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Intro to Control Flow in Solidity

Introducing the basic control flow structures, like loops and conditionals, in Solidity.

. 3 min read

In programming, control flow refers to the flow of execution of your code. Practically speaking, this means conditionals and loops.

Solidity has a set of control structures, just like other programming languages. And this article covers what they are and how to use them. Specifically, this article covers conditionals (if and else) and loops (for, while, and do...while).


If you’re coming from JavaScript, Go, Java, or any other C-like language, then Solidity’s version of conditionals will look very familiar. Solidity uses if and else in combination to test any set of conditions.

Here’s a basic example:

contract FavoriteNumber {
	uint favoriteNumber;
	constructor(uint _number) {
		favoriteNumber = _number;	

	function checkFavoriteNumber() public view returns (uint) {
		if (favoriteNumber < 50) {
			// do something
		} else if (favoriteNumber < 100) {
			// do something else		
		} else {
			// do something else

		return favoriteNumber;

Just like in JavaScript, if and else can be combined to test any set of conditions.


Solidity provides a couple of structures for looping. Namely, for, while, and do...while, which I’ll explain below.

Before discussing specific loops, it’s important to remember that each additional line of code adds to the cost of running a function. Because of this, you won’t see many loops in production smart contracts. Additionally, you should use loop control keywords like break, continue, and return to avoid unnecessary execution. Every line of code counts!

for loops

for loops in Solidity look and act just like they do in JavaScript:

uint counter = 10;
event Number(uint _number);

for (uint i = 0; i < counter; i++) {
	emit Number( i );

Here we have a counter that we will count up to. Our loop declares an increment variable (uint i = 0;), then our breaking condition (i < counter;), and finally our incrementor (i++). With each iteration of the loop, we emit an event, called Number.

That is a trivial example of a loop. We can look at a more complex example of one in the wild:

// Payout each royalty
for (uint256 i = 0; i < numRecipients; ) {

	// Cache the recipient and amount
	recipient = recipients[i];
	amount = amounts[i];

	// Ensure that we aren't somehow paying out more than we have
	require(amountRemaining >= amount, "insolvent");

	// Transfer to the recipient
	_handleOutgoingTransfer(recipient, amount, _payoutCurrency, 50000);
	emit RoyaltyPayout(_tokenContract, _tokenId, recipient, amount);
	// Cannot underflow as remaining amount is ensured to be greater than or equal to royalty amount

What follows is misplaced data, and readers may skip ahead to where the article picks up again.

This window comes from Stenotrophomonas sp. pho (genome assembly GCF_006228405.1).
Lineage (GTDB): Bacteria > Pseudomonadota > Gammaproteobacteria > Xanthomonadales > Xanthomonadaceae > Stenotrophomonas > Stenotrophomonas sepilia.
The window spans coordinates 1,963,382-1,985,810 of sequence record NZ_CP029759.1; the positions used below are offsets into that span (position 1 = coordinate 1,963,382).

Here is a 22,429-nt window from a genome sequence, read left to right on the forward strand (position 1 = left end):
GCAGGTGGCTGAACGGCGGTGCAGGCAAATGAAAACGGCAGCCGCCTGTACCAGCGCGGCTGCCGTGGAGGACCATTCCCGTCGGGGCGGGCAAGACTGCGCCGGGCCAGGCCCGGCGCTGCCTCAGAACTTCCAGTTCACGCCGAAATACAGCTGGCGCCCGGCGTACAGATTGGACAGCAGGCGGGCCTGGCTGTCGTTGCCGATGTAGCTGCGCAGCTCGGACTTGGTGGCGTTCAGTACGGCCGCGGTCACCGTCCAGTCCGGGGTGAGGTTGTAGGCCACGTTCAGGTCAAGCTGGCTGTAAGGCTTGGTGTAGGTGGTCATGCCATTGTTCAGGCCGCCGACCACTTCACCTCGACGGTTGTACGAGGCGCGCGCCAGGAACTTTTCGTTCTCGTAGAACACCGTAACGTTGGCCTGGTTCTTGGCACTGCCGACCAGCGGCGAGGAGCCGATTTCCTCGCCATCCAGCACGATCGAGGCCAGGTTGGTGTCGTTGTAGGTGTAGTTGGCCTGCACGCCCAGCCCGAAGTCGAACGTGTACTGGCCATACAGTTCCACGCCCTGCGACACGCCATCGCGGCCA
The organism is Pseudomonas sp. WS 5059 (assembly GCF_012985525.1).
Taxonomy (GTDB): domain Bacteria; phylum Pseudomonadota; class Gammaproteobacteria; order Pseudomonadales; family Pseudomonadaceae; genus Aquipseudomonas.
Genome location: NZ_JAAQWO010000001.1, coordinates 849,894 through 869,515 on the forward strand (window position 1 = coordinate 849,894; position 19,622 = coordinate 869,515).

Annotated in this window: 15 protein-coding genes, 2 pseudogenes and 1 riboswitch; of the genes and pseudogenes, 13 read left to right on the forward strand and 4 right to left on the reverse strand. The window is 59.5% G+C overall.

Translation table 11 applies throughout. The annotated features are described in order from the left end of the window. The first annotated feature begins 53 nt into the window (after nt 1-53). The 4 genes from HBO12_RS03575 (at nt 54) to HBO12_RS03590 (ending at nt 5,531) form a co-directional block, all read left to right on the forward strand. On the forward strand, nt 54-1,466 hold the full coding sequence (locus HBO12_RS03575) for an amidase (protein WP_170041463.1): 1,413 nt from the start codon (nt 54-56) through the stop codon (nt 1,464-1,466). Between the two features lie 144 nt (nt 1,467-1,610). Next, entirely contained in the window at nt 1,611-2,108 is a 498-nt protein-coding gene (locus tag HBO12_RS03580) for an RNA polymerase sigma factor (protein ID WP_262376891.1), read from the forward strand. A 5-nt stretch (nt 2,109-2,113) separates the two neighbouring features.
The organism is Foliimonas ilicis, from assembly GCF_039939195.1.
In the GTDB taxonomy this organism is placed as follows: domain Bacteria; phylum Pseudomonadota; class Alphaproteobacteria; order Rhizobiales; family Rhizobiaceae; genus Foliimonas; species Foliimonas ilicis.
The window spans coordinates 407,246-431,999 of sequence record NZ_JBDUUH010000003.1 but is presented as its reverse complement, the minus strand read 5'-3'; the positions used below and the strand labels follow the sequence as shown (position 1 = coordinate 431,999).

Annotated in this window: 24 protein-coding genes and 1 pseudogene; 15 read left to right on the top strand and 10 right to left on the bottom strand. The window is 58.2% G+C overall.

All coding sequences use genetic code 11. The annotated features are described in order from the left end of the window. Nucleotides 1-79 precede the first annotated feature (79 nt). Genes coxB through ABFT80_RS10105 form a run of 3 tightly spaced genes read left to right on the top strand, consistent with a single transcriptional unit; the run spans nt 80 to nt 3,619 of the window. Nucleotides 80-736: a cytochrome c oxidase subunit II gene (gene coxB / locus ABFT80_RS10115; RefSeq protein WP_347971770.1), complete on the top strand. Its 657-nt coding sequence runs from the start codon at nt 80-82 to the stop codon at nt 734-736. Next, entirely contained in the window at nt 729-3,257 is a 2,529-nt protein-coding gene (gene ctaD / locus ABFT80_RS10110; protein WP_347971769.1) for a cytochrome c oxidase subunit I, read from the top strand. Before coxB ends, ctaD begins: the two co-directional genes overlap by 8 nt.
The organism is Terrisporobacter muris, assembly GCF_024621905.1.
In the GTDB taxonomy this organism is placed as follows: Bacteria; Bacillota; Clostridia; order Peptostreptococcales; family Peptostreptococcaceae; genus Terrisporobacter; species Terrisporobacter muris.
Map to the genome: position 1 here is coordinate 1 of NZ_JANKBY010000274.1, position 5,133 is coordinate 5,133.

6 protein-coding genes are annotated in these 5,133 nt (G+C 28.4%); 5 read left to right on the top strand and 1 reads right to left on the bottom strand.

unchecked {
		amountRemaining -= amount;

This code is taken from Zora v3 FeePayoutSupport contract, which is used for paying out protocol fees and royalties. This loop goes through two lists, one of royalty recipients and one of amounts. For each recipient, amount combination, it transfers that amount owed to the recipient.

while loops

Just like in other languages, we have to be careful with while loops to ensure we create one that actually ends. You’ll rarely see while loops in production Solidity code.

A while loop in Solidity looks like this:

uint counter = 10;
event Number(uint _number);

while (i < counter) {
	emit Number(i);
	i = i + 1;

We have a counter (counter) and an incrementor (i). With each iteration of the loop, we emit an event for the value of i and then increment i by 1. Once i reaches 10, the loop will stop.

Here’s an example of such a while loop in a production contract:

uint256 temp = value;
uint256 digits;

while (temp != 0) {
	temp /= 10;

This loop is from OpenZeppelin’s Strings.sol utility contract, which has a method for turning an uint256 into a string.

do...while loops

The last looping structure available in Solidity is the do...while loop. This is similar to a while loop, but the structure is inverted, so the code block runs at least once. The basic syntax looks like this:

uint counter = 10;
uint i = 0;

do  {
	emit uintNumber( blockNumber[i] );
	i = i + 1; 
} while (i < counter);

The above block emits at least one event for the first iteration of the loop. That’s because the do block executes before the condition is checked for the first time.

Here’s an example of this in the wild:

function _mintNFTs(address to, uint256 quantity) internal {
    do {
        uint256 toMint = quantity > MAX_MINT_BATCH_SIZE
            ? MAX_MINT_BATCH_SIZE
            : quantity;
        _mint({to: to, quantity: toMint});
        quantity -= toMint;
    } while (quantity > 0);

This function is from the Zora Drops contract, which powers It’s looping down from the quantity provided by the caller and minting some number of NFTs to the to address.


This article has covered the syntax for basic control flow in Solidity. The language was inspired by Java, Go, and JavaScript, so these constructs should look familiar to a programmer coming from these languages.

if and else can be combed to check a complex set of conditions. Solidity does also provide the ternary operator-style condition checking for tersely checking a single condition.

Solidity’s looping structures are for, while, and do...while. All three are powerful, but should be used intentionally and sparingly, since each line of code increases the transaction fee for running a function. You should always avoid running a loop over a list that doesn’t have a fixed size.



Zakk is a software engineer and writer. In 2021, he co-founded CabinDAO.